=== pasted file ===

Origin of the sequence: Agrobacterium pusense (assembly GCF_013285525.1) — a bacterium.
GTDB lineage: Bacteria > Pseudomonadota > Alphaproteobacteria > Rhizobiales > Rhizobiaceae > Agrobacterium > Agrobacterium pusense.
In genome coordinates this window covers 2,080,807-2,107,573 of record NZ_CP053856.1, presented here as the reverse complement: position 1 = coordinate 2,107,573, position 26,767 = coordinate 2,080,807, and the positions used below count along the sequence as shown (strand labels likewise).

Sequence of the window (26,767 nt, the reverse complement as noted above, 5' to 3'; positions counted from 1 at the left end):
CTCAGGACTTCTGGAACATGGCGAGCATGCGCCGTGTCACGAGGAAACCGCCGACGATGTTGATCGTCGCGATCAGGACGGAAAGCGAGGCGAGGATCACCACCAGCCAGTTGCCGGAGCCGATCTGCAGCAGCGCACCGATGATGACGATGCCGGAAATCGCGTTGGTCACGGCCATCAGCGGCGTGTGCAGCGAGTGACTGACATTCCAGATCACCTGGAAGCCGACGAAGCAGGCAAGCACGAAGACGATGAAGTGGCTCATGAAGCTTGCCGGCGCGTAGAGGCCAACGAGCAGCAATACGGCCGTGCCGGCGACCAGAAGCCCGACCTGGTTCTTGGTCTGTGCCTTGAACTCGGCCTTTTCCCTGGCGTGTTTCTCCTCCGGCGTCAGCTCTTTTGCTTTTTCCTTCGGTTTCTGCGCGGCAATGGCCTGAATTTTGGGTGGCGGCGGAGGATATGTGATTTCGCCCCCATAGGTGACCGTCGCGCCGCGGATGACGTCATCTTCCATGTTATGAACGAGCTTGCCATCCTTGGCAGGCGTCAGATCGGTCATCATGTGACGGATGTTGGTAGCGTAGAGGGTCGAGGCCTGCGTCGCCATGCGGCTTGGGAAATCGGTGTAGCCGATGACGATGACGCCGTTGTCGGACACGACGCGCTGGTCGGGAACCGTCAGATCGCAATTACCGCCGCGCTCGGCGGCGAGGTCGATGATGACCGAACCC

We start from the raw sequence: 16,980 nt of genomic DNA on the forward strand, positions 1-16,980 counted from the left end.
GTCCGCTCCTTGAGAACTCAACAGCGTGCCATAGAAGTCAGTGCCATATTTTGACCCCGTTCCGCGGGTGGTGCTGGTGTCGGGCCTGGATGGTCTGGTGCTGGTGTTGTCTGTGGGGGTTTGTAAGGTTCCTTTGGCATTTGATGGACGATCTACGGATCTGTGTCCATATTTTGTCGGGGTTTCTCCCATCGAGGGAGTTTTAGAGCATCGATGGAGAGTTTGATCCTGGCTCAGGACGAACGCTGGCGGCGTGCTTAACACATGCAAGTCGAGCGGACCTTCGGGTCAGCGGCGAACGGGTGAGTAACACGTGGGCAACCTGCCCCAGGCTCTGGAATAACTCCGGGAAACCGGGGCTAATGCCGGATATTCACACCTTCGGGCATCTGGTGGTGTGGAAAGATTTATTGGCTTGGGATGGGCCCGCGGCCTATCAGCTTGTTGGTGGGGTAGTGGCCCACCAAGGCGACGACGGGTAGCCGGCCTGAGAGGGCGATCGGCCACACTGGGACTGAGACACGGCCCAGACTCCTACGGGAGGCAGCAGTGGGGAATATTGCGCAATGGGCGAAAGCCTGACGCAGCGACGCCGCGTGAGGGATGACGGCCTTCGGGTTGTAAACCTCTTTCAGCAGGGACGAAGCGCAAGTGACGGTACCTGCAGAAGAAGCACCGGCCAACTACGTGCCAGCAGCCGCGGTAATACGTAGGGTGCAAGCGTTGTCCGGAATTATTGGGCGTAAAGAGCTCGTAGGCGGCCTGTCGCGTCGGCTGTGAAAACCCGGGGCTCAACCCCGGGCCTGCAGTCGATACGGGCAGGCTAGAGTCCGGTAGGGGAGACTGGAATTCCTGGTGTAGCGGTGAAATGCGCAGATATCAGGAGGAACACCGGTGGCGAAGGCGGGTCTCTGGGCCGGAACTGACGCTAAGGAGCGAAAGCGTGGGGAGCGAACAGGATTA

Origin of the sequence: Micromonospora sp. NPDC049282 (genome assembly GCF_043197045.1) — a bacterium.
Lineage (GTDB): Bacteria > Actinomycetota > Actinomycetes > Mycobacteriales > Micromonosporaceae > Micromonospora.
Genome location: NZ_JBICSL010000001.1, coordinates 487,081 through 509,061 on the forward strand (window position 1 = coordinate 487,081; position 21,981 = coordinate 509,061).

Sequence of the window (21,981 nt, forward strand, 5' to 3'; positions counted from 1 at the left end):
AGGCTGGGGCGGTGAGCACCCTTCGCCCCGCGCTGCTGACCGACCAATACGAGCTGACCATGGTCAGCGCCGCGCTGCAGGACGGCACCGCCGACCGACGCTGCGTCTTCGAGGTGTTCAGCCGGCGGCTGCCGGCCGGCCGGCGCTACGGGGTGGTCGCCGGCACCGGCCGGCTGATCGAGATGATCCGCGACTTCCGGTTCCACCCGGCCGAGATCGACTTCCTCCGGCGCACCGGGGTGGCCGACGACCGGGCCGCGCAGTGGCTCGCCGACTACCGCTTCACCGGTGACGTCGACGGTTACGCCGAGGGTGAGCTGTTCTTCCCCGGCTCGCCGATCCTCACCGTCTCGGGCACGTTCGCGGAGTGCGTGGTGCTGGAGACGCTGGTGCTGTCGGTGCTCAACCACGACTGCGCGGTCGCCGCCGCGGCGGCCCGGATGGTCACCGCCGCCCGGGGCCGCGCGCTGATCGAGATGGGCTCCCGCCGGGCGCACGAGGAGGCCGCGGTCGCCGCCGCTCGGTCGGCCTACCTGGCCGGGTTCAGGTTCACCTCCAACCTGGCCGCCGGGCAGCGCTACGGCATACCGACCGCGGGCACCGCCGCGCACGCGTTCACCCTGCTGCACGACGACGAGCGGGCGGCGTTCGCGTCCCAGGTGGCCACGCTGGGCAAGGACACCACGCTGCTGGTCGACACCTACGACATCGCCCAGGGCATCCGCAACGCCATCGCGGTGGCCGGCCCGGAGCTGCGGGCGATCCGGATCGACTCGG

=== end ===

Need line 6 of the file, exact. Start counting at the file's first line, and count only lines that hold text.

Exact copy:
We start from the raw sequence: 16,980 nt of genomic DNA on the forward strand, positions 1-16,980 counted from the left end.